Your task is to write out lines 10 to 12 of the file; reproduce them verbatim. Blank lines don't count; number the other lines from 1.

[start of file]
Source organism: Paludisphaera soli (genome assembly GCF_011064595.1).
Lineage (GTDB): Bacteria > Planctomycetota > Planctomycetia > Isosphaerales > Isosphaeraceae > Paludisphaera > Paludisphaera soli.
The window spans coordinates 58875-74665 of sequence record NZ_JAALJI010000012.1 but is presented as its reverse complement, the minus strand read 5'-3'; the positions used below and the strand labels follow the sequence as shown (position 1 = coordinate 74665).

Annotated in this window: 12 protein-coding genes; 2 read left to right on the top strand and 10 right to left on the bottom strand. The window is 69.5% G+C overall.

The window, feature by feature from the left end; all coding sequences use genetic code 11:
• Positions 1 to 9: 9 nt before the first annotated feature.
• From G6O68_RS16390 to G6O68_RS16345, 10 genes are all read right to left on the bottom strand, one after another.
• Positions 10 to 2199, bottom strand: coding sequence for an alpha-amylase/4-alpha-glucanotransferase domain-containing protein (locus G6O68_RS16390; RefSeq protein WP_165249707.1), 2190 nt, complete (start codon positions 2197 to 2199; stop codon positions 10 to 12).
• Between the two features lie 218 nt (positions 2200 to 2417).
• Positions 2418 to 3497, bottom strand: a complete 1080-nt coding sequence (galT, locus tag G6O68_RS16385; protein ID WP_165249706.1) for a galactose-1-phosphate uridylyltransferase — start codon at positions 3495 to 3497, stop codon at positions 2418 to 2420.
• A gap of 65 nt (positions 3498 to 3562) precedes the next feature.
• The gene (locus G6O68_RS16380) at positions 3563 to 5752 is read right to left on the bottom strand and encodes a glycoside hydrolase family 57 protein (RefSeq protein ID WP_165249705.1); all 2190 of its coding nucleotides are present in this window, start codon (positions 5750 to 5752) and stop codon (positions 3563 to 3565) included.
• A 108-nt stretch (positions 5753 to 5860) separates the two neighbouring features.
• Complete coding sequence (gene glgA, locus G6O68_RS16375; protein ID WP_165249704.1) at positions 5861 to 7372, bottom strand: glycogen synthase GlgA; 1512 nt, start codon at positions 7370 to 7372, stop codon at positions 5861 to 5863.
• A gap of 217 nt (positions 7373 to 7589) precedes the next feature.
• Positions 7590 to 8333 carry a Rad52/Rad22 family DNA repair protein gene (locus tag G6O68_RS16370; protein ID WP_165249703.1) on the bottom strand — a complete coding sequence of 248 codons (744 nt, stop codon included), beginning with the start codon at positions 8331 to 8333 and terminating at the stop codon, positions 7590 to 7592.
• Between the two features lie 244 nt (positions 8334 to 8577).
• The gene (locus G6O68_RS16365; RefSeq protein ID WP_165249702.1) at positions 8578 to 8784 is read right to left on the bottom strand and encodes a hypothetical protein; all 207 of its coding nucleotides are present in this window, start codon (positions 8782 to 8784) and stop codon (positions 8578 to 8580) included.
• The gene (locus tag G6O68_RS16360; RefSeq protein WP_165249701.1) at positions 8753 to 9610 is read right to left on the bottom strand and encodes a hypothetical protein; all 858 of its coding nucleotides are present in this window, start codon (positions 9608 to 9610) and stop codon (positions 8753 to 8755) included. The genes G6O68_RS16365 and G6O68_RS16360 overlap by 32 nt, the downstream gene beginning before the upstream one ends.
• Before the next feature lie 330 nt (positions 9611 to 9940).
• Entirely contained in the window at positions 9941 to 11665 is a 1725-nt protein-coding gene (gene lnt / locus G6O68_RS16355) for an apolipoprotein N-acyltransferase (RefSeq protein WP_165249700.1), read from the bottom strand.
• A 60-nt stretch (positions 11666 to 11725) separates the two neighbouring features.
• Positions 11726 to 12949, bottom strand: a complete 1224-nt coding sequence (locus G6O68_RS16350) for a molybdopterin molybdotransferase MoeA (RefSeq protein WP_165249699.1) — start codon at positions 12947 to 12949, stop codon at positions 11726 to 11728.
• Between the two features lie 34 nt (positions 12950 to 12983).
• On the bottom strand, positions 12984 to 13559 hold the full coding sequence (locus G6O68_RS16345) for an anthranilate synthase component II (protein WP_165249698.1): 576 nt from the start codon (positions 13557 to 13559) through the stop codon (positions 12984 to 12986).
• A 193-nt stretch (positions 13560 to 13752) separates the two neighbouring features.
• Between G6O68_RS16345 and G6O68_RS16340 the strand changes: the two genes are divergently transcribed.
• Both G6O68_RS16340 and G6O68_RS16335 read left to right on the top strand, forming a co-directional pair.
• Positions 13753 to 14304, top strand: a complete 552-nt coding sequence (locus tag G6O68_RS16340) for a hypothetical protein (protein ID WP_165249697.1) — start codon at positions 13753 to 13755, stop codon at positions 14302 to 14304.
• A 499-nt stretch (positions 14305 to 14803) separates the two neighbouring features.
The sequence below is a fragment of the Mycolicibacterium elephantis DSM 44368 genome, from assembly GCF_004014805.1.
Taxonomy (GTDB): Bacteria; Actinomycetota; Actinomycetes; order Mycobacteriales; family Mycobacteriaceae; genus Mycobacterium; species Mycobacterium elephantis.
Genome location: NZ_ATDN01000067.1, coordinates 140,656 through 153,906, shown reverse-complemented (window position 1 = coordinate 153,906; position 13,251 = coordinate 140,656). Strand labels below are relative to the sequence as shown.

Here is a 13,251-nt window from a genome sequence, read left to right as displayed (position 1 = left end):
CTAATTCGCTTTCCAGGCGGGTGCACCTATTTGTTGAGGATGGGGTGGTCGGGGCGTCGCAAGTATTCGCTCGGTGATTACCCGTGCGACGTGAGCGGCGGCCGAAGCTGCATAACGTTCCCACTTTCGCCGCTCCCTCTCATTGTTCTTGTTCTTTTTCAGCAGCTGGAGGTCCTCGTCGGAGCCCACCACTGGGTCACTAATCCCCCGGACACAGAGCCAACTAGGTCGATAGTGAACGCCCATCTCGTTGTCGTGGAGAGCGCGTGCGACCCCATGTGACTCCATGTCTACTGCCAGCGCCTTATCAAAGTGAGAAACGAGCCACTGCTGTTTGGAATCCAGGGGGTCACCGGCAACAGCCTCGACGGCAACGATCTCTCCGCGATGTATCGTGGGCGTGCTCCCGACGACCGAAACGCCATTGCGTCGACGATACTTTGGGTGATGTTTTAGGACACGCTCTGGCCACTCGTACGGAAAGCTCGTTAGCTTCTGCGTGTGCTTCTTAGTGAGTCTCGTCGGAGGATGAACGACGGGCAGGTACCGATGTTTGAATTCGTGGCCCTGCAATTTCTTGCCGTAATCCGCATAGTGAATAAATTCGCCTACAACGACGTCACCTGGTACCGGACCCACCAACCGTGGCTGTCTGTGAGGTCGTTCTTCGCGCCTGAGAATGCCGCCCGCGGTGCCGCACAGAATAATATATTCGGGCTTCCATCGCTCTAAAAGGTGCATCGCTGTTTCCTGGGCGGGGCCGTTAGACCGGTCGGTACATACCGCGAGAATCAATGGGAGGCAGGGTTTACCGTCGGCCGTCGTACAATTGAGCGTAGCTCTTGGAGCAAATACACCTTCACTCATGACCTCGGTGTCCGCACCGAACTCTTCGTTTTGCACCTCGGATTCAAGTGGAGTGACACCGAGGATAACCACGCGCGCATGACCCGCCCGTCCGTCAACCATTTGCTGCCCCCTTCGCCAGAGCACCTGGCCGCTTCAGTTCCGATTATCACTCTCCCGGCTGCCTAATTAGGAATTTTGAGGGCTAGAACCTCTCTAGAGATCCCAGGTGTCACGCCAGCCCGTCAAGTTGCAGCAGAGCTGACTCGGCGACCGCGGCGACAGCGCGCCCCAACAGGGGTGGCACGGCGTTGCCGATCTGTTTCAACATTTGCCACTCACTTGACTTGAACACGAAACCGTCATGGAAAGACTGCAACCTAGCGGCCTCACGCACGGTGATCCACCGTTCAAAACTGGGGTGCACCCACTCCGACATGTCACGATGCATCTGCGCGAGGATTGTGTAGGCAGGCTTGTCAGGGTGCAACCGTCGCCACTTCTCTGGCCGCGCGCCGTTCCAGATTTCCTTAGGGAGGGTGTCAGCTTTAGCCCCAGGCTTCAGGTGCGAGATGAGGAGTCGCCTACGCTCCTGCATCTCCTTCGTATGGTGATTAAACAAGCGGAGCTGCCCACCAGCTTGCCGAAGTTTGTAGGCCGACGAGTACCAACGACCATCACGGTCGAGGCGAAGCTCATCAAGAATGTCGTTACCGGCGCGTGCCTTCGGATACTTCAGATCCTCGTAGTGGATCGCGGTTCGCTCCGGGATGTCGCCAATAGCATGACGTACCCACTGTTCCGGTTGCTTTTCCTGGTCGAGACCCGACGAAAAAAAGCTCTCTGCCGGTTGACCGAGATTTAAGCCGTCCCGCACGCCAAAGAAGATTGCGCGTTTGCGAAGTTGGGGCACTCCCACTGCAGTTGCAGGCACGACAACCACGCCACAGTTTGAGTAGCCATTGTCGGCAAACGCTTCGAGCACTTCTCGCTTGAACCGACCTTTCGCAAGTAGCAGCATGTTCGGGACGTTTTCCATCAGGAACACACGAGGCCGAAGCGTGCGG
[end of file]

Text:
• Positions 2418 to 3497, bottom strand: a complete 1080-nt coding sequence (galT, locus tag G6O68_RS16385; protein ID WP_165249706.1) for a galactose-1-phosphate uridylyltransferase — start codon at positions 3495 to 3497, stop codon at positions 2418 to 2420.
• A gap of 65 nt (positions 3498 to 3562) precedes the next feature.
• The gene (locus G6O68_RS16380) at positions 3563 to 5752 is read right to left on the bottom strand and encodes a glycoside hydrolase family 57 protein (RefSeq protein ID WP_165249705.1); all 2190 of its coding nucleotides are present in this window, start codon (positions 5750 to 5752) and stop codon (positions 3563 to 3565) included.